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Information Sheet | February 2004


Acute Low Back Pain

A partnership approach to pain management

>What Is Acute Low Back Pain?

Acute low back pain is pain felt in the lower back that lasts for a short time (i.e. less than three months). Most people have pain in their low back at some stage in their lives. In most cases, it will get better in several weeks; however, this varies from person to person. Acute low back pain may happen again over time.

MAIN MESSAGES your health 1See practitioner

A history and a physical examination are needed to assess for any serious medical Stay active conditions that may be associated with your pain, although these are rare.

Work with your health practitioner to manage your pain and address your concerns

>What Causes Acute Low Back Pain?

In around 95% of cases it is not possible to pinpoint the cause of the pain. However, it is not necessary to know the specific cause in order to manage the pain effectively. It is rare for the pain to be caused by a serious medical problem.

Your practitioner can provide you with information about your pain once they have assessed you. Ask for an explanation if unfamiliar terms are used. Sometimes a diagram can be useful. Additional investigations, such as xrays and blood tests, are not needed in the majority of cases of acute low back pain. They do not help with your pain or your ability to move your back. It is normal to worry about the cause of your pain and the impact it may have on you. Talking to your health practitioner about your concerns can be helpful. You will usually find there is no serious cause and that there are ways to relieve your symptoms. WHAT THE RESEARCH SAYS

What Should I Do When I Have >Acute Low Back Pain?

If your pain bothers you, it is important to see your health practitioner, to work with them to manage your pain, and to stay active.

panel of experts recently reA viewed the scientific studies on the effectiveness of treatments for acute low back pain and found that not all treatments have been studied in detail. The findings of this review are published in the report Evidence-Based Management of Acute Musculoskeletal Pain available at The results are summarised below.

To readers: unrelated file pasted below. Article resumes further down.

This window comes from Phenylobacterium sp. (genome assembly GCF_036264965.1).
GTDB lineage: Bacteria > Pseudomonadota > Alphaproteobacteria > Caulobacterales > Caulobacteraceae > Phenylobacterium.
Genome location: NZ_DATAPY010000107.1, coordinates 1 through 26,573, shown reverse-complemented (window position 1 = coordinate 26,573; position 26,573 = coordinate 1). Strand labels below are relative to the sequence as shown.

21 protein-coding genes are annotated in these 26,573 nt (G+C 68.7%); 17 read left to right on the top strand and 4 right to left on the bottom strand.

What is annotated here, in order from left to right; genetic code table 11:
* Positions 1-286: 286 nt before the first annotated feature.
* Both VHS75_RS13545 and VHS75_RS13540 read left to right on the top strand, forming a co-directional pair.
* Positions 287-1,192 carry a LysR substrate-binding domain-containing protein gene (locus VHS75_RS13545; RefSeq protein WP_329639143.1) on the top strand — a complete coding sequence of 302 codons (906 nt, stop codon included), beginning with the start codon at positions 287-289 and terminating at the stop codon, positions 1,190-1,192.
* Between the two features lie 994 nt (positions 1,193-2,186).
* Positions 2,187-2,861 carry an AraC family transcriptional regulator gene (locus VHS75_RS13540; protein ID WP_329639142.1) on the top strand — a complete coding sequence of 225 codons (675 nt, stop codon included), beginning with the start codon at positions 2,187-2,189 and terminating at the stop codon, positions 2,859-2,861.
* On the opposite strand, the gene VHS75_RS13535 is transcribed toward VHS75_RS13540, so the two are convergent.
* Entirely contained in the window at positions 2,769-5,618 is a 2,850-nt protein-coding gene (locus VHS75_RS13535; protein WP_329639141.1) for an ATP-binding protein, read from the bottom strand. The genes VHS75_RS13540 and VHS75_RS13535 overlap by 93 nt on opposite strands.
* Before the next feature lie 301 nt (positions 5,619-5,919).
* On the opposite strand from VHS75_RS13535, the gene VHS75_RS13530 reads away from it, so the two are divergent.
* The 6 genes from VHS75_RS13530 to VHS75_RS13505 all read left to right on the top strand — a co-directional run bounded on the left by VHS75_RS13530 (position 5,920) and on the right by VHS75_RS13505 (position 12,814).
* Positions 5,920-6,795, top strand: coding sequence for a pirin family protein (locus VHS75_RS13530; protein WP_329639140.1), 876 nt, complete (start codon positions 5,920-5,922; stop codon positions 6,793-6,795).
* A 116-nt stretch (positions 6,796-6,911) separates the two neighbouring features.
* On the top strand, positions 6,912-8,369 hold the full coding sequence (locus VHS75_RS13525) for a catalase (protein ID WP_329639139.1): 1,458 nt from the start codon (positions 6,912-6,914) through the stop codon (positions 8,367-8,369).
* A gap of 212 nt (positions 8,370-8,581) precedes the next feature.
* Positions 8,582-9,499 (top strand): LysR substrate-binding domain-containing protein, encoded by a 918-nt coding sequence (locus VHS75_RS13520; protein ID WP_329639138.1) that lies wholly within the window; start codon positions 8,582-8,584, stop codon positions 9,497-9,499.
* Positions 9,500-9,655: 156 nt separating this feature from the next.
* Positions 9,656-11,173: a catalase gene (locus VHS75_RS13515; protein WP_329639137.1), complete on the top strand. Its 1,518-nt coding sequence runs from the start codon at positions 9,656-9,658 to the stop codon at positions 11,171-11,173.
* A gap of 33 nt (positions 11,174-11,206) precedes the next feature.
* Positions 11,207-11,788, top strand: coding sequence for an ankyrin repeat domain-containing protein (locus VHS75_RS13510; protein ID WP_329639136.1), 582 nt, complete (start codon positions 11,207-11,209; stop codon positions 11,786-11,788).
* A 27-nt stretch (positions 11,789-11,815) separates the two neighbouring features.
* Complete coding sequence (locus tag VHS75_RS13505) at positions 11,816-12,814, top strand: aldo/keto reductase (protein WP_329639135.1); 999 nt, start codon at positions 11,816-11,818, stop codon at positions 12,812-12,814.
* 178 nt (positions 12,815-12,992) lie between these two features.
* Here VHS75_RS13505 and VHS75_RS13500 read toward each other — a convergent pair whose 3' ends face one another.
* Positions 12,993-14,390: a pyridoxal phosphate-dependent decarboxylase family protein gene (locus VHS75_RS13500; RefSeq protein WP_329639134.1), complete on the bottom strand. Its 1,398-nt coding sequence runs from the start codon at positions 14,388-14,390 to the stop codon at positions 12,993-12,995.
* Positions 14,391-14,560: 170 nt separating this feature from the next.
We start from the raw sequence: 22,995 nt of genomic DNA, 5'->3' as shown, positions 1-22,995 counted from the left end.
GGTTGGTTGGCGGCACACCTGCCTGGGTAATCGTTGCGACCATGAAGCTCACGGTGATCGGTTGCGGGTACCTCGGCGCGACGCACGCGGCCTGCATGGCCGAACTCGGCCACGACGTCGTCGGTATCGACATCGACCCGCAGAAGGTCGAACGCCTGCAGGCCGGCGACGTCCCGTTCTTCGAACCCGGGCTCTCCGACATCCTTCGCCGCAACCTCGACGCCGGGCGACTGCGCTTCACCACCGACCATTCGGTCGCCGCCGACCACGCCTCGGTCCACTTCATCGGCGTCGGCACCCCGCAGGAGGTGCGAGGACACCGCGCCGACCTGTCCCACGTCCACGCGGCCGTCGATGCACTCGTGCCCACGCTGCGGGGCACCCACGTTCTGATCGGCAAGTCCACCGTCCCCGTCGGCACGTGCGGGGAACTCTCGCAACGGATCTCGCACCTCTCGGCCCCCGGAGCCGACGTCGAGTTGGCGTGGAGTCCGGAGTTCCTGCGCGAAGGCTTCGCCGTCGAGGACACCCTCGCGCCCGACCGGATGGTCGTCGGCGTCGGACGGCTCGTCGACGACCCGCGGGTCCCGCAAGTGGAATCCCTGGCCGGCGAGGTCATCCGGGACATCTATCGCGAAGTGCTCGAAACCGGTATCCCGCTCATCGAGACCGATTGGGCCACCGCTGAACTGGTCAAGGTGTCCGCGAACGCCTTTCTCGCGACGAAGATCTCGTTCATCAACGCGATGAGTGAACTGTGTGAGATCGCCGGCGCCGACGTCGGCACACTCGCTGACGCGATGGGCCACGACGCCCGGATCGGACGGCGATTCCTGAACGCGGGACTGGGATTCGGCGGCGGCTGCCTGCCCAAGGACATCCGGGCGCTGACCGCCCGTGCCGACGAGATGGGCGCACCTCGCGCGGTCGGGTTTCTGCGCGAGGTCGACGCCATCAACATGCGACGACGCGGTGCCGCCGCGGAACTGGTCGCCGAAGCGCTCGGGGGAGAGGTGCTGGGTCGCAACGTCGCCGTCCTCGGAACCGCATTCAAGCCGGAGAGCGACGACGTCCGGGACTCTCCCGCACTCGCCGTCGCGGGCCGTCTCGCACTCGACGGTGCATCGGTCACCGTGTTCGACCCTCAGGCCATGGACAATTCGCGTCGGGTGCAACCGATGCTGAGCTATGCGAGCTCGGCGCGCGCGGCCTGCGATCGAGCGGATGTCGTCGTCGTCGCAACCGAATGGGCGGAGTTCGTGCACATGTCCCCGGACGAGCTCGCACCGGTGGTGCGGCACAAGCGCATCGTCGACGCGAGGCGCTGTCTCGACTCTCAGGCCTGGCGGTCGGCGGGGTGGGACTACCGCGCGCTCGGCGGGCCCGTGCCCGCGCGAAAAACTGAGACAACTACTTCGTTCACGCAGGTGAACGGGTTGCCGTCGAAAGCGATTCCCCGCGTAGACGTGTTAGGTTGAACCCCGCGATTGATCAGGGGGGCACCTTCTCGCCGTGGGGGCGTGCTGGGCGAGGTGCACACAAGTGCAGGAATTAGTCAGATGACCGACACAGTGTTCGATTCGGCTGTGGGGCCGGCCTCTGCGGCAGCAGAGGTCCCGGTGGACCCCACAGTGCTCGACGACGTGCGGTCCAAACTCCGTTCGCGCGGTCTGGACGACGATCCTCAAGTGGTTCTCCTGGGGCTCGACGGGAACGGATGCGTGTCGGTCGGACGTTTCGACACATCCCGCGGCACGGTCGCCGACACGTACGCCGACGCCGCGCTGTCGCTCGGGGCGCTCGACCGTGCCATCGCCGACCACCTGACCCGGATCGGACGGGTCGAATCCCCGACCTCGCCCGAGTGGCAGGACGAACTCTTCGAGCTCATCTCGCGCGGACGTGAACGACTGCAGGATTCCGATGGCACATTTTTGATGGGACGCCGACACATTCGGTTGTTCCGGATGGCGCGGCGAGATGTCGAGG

helpful to discuss written information with your health practitioner) and heat wrap therapy (a treatment not routinely available in Australia).
Mixed results

back pain have not tested these treatments against placebo.

No studies done

There are mixed results from scientific studies on the use of muscle relaxants, anti-inflammatory drugs (NSAIDs) and spinal manipulation. Some studies show these measures relieve acute low back pain and some do not.

There are no studies that have looked at: pain-relieving medication (analgesics), electromyographic biofeedback, lumbar supports, massage, multi-disciplinary rehabilitation in the workplace, traction and TENS for the treatment of acute low back pain.
It is important to note that these * findings do not mean that these measures will not help you; they indicate that more research is needed.

Measures that are effective for relieving acute low back pain are: staying active (relieves pain better than resting in bed), having written information (it is

Studies on acupuncture, back exercises, back schools, bed rest, cognitive behavioural therapy, injection therapy and topical treatments for acute low

Acute Low Back Pain

with your health practitioner 2 Work to manage your pain The goal is to help you find ways to manage your pain and return to your usual activities. Most people find that their low back pain settles down over a short period of time as healing occurs. Pain-relieving measures may help you cope with your symptoms while nature takes its course. There is a range of pain-relieving measures available. While there are few scientific studies proving their effectiveness, this does not mean that a particular measure will not help you (see What the Research Says). When considering what measures to use for your pain, it is helpful to discuss the following points with your health practitioner:

3 Stay active
Your pain may make it difficult to carry out your usual activities, and you may even want to rest completely. However, it is important to resume normal activities as soon as possible. Staying active helps to prevent long-term problems. You may need to use pain-relieving measures to help you gradually return to your usual activity level. If you are working, a programme of selected duties or reduced hours of work may be needed. This applies to work at home as well.

Follow-up visits It is important to maintain contact with your health practitioner. If the pain is not settling down or is getting worse, you may need further assessment. Follow-up visits provide you with an opportunity to obtain more information. If you have any questions to ask your health practitioner, write them down and discuss them at your next visit.

Your pain level and your concerns What measures are available to relieve acute low back pain (what they involve, how they work, their benefits and risks, their effectiveness) Your need for additional information

The content of this information sheet is based on: Australian Acute Musculoskeletal Pain Guidelines Group (2003). Evidence-Based Management of Acute Musculoskeletal Pain, available at The project was funded by the Department of Health and Ageing, Canberra.
Copyright 2003 Australian Acute Musculoskeletal Pain Guidelines Group ISBN 1864962275

Further copies of this information sheet are available from: